Who Destroys King's Landing On 'Game Of Thrones'? Dany's Vision In The House Of The Undying Still Needs To Come True
The Great War may be over, but the Last War is still looming. Daenerys and Jon (and, crucially, Arya) defeated the Night King at the Battle of Winterfell, but now the fight comes to the capital. Who will destroy King's Landing on Game Of Thrones? The obliteration of the city seems like a foregone conclusion with so many powerful forces fighting for its control. But the question remains: who still strike the match that lights it up and burns it down?
As the penultimate episode of the show's final season begins, the sheer number of factions amassing on the city is staggering: Jon and his Northern army coming down the King's Road, Dany and her remaining dragon and Unsullied forces regrouping on Dragonstone, Cersei and her Golden Company manning the walls, and Euron and his Iron Fleet (and their giant crossbows) patrolling Blackwater Bay — and that's not even including potential surprise arrivals from the likes of Yara Greyjoy and her own fleet by sea, or the unnamed Prince of Dorne and his own army from the South.
As well-defended as it is, surely King's Landing doesn't stand a chance of withstanding the impending battle. The city's destruction has been teased as far back as Season 2, in perhaps one of the show's biggest remaining dangling plot threads: Dany's vision in the House of the Undying.
After the warlocks of Qarth kidnapped her dragons, Dany as forced to enter their lair to rescue her children. While searching for Drogon, Rhaegal (RIP), and Viserion (RIP), Dany stumbled through a series of tableaus, including a peek beyond the Wall, a brief reunion with Khal Drogo (RIP)… and a trip through the throne room of the Red Keep, seemingly decimated by some apocalyptic conflict.
For years, fans have assumed that the white flakes falling through the ruined ceiling and onto the Iron Throne was snow, either literally representing the arrival of winter, or metaphorically teasing that Jon (Snow) would end up on the throne. But the Night King is defeated, never having made it farther south than Winterfell. With his death, winter seems to be receding; while the Season 7 finale showed the first flakes of snow falling on King's Landing, the capital seemed rather dry and hot when Dany and her forces arrived there in "The Last Of The Starks." If winter is receding with the Night King's defeat, then what's with the snow in Dany's vision?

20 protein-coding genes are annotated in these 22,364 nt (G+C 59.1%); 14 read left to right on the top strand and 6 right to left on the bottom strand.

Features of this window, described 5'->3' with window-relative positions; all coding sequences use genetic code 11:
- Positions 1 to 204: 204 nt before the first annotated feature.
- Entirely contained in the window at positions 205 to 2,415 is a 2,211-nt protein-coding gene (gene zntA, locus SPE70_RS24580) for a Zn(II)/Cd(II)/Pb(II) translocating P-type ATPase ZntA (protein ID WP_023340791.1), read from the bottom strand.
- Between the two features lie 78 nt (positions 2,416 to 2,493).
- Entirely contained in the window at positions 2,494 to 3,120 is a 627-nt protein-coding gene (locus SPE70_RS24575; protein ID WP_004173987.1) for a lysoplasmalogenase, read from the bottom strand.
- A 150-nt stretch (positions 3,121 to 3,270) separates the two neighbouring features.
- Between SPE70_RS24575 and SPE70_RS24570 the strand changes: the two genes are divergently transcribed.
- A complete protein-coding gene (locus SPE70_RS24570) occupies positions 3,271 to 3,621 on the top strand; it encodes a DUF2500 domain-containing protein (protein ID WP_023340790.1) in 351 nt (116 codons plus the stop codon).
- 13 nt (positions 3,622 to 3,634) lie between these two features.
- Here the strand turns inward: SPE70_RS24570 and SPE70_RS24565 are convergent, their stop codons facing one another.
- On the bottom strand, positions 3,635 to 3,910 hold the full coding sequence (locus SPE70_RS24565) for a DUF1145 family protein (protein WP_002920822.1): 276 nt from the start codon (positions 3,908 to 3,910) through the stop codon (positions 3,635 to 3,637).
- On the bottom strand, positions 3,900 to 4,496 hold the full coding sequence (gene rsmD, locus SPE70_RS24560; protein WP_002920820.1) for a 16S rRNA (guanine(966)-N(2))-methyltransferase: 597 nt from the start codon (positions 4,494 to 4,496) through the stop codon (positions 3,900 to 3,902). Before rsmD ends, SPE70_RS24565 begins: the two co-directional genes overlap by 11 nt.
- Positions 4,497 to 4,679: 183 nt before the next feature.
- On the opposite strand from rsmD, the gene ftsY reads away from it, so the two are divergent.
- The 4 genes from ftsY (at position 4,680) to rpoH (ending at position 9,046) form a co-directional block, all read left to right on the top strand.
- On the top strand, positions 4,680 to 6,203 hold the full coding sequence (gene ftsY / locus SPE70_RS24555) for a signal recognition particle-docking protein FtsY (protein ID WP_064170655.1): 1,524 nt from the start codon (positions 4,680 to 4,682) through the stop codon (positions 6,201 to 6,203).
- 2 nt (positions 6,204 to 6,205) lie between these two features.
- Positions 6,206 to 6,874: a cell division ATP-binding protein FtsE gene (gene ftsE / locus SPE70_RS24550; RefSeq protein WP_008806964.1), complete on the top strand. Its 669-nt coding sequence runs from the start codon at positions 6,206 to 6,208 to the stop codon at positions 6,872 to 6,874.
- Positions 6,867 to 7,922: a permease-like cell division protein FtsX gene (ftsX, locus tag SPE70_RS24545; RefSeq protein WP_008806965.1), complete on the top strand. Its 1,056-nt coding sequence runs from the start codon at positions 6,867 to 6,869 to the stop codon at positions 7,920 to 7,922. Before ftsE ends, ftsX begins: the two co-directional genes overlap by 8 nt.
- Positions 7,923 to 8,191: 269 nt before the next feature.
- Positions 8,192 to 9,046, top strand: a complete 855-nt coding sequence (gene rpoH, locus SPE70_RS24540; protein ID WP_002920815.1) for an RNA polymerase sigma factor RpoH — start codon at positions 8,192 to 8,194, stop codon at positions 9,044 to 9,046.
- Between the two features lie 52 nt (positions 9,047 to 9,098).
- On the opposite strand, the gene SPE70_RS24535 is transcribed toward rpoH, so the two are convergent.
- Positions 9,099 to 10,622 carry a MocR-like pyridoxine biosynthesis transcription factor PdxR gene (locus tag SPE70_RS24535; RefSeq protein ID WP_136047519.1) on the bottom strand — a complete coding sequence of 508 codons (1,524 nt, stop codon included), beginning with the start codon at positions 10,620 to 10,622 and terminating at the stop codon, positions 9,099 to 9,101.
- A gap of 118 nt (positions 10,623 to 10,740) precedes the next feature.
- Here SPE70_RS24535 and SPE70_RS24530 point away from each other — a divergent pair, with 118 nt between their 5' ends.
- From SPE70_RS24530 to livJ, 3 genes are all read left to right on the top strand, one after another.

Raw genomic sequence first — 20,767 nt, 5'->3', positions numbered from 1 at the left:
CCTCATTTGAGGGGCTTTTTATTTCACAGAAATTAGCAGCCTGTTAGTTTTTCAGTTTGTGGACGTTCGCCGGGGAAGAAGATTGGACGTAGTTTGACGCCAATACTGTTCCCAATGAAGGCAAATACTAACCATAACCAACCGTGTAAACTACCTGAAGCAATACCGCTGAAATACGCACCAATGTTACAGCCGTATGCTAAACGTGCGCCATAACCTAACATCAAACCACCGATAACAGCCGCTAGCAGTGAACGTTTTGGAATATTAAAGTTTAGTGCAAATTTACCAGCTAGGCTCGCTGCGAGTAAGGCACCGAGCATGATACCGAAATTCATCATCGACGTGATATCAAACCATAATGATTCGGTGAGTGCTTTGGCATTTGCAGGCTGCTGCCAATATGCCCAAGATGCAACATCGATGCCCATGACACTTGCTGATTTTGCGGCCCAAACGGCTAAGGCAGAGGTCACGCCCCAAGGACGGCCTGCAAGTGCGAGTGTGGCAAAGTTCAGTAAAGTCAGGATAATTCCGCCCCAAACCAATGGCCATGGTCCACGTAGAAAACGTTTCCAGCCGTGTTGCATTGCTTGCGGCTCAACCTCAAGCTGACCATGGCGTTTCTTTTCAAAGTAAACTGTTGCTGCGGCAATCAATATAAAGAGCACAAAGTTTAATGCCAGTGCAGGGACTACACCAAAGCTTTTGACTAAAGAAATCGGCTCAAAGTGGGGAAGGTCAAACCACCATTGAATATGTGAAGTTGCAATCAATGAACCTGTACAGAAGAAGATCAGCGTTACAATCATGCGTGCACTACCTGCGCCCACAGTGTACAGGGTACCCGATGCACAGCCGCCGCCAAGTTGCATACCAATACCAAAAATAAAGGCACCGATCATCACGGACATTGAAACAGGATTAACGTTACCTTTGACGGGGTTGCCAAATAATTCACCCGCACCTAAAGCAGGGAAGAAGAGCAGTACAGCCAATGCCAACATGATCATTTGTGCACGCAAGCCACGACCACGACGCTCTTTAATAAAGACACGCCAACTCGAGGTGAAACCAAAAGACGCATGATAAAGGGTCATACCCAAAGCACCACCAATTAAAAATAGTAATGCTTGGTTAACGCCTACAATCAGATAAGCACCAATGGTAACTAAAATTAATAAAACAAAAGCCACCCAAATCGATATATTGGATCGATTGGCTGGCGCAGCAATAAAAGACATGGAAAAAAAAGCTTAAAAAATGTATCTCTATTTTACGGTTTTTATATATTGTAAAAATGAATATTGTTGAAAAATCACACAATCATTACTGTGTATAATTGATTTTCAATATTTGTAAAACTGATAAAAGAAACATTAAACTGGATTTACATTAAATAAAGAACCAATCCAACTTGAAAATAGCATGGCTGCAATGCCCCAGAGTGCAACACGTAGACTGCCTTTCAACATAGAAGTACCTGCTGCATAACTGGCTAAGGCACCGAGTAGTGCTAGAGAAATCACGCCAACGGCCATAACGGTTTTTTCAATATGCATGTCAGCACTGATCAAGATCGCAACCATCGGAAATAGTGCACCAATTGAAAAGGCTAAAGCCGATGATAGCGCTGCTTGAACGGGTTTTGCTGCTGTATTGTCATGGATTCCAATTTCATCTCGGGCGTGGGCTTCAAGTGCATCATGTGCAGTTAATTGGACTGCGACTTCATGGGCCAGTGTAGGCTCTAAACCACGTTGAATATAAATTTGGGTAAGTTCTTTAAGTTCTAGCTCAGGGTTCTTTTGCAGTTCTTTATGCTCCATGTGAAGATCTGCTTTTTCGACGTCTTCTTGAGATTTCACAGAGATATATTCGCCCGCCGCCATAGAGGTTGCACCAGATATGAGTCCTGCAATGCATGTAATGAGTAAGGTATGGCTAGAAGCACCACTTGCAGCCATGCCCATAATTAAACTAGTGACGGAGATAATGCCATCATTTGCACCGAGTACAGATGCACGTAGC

Well, what if it was never snow at all… but rather ash? What if Dany's vision was warning that King's Landing would end in fire, rather than ice? If that's the case, then there are obviously two prime suspects: Dany and her dragon, and Cersei and her wildfire. But which one will ultimately be responsible for the conflagration?
Dany was initially hesitant to bring the fight directly to King's Landing, not wanting to be responsible for the death of its innocent civilians. But with Missandei's execution at the end of the fifth episode — and her best friend's fiery final word, "Dracarys" — it appears that Cersei may have pushed the dragon queen over the edge. Dany appears poised to throw caution to the wind and bring the "fire and blood" promised by her family's motto to the capital.
But Cersei is equally as desperate as Dany, and she still has vast caches of wildfire spread throughout the tunnels and crypts of King's Landing, even after she used some to blow up the Sept of Baelor in the Season 6 finale. If Cersei feels like she's on the verge of losing the battle, she could very likely pull a Mad King Aerys and "burn them all" by igniting the remaining wildfire, burning King's Landing down rather than letting Dany take it from her.
So who will ultimately be responsible for the destruction, Dany or Cersei? Game Of Thrones tends to go for the most tragic, Shakespearean twist, so the answer will probably be: both of them. If Cersei surrounds the Red Keep with wildfire — and if Daenerys targets the Red Keep with dragonfire — it seems likely that the two substances will meet to disastrous consequences. Dany might be the one to inadvertently light Cersei's wildfire, thus destroying the city she intends to rule.
Keep in mind that the show has given Dany a power she doesn't possess in the books: she's fireproof. On the page, her invulnerability to fire was a one-off event brought on by the magical circumstances of Drogo's funeral pyre. On the show, this was changed to all Targaryens being fireproof, and Dany has proved able to withstand flames multiple times, including when she burned down the great temple of Vaes Dothrak and all the khals inside it.
Why did the showrunners give her this power? If all of King's Landing does go up in flames, once the fire burns down, the fireproof Daenerys would be the only living person left standing amidst the smoldering wreckage. She would become the literal "Queen of Ashes" — exactly what she said she didn't want to be when she arrived in Westeros in Season 7. How's that for a tragic, Shakespearean twist?